This anthology of newly commissioned texts presents a series of detailed examples of the different kinds of knowledge production that have recently emerged within the field of curatorial practice. The first volume of its kind to provide an overview of the theme of research within contemporary curating,Curating Research marks a new phase in developments of the profession globally. Consisting of case studies and contextual analyses by curators, artists, critics and academics, including Hyunjoo Byeon, Carson Chan and Joanna Warsza, Chris Fite-Wassilak, Olga Fernandez Lopez, Kate Fowle, Maja and Reuben Fowkes, Liam Gillick, Georgina Jackson, Sidsel Nelund, Simon Sheikh, Henk Slager, tranzit.hu, Jelena Vestic, Marion von Osten and Vivian Ziherl, and edited by curators Paul O’Neill and Mick Wilson, the book is an indispensible resource for all those interested in the current state of art and in the intersection between research and curating that underlies exhibition-making today.
$39.00 - In stock -
This sleek and serious anthology of new curatorial writing documents the inter-dependent relationships between the curatorial past, present and speculative futures and, instead of following the convention of curators writing about themselves, invites the authors to provide a text about the curatorial work of others. The result is an eclectic volume of accessible responses that provides a dynamic curatorial discourse where critical essays, theoretical explorations, propositions, historical overviews, interviews, exhibition critiques and fictional accounts sit side by side. Essential reading for students and professionals alike.
This book is a welcome addition to the growing literature about exhibition making. Moving away from autobiographical first-person narratives, Curating Subjects instead invites its broad range of contributors to comment upon the curatorial endevours of others. Conflating and colliding the past and present with possible futures, this book unfolds as an idiosyncratic conversation that is at once informative, entertaining and often revealing.
Introduction by Paul O'Neill & Annie Fletcher; Design by Jonathan Hares.
Published with de Appel Arts Centre
Softcover, 200 pages (10 b/w and 15 color ill.), 17 x 21 cm
Published by Sternberg Press / Berlin
$36.00 - Out of stock
Edited by David Maroto, Joanna Zielińska
Texts by Roland Barthes, Liam Gillick, Kenneth Goldsmith, Tom McCarthy, Ingo Niermann, Seth Price, Seth Siegelaub, et al.; excerpts from artist novels by Guy de Cointet, Henry Joseph Darger, Yayoi Kusama, Jill Magid, et al.
This publication is devoted to the phenomenon of the artist novel, and whether it can be considered to be a medium in its own right within the visual arts. Visual artists create different strategies to integrate their novels into their practice. Introducing traits that are particular to narrative literature into the visual arts implies the accentuation of some features over others, such as narration, fiction, identification, and the act of reading and its protracted engagement, as well as distribution in public space. An artist’s approach comes fundamentally from the visual arts. The creation of an artist novel doesn’t differ from any other artwork. Both processes feed into each other as they evolve within the same body of works. Thanks to the contributions of a selected group of artists, writers, curators, and scholars this publication strives to demonstrate that literature, when treated by visual artists, can take place well beyond the space of the book.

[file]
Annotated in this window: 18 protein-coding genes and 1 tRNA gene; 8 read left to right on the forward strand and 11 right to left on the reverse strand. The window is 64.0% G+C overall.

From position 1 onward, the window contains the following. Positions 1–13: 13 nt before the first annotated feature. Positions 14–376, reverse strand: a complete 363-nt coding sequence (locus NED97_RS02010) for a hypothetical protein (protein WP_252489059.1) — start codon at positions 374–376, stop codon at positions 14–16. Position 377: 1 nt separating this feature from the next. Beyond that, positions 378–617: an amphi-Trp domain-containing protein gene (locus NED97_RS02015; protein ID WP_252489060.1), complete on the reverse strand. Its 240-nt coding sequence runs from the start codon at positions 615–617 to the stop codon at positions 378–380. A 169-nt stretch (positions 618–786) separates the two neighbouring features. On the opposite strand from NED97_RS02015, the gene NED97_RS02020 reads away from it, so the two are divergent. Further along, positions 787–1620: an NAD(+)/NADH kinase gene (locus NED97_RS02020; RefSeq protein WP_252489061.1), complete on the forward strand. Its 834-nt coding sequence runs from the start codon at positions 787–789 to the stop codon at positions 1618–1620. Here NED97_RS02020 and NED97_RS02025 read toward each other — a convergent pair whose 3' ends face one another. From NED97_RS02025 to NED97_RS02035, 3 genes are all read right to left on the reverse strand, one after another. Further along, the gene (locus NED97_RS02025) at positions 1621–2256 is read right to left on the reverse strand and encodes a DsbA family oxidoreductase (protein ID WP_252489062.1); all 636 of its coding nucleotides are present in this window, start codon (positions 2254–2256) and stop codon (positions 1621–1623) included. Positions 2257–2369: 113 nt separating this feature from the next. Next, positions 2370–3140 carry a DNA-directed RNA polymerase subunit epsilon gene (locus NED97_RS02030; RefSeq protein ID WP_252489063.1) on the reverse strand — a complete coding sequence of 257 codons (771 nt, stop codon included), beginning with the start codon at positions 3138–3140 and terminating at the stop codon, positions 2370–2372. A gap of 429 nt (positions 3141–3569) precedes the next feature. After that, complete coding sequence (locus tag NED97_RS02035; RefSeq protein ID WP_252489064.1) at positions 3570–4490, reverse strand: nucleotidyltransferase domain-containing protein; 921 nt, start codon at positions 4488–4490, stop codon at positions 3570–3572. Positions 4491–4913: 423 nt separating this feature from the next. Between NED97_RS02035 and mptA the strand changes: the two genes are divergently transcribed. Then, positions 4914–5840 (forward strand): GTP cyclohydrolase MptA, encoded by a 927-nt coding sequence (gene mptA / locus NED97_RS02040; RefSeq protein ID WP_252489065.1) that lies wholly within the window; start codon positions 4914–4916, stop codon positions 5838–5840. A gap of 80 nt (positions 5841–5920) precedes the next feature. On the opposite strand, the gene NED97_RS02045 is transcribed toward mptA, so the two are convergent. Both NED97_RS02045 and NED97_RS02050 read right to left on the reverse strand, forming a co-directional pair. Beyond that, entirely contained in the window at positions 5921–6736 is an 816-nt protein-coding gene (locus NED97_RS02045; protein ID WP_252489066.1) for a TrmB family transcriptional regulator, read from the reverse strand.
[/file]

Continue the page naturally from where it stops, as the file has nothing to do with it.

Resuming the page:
Copublished with Cricoteka on the occasion of the exhibition “Reads Like A Book: The Book Lovers Project,” January 23–March 15, 2015.
Design by Jakub de Barbaro
$44.00 - Out of stock
This anthology provides a multivocal critique of the exhibition of contemporary art, bringing together the writings of artists, curators, and theorists. Collectively these diverse perspectives are united by the notion that although the focus for modernist discussion was individual works of art, it is the exhibition that is the prime cultural carrier of contemporaneity. The texts encompass exhibition design and form; exhibitions that are object-based, live, or discursive; projects that no longer rely on a physical space to be visited in person; artists’ responses to being curated and their reflections on the potential of acting curatorially. Set against the rise of the curator as an influential force in the contemporary art world, this volume underlines the crucial role of artists in questioning and shaping the phenomenon of the exhibition.
Artists surveyed include: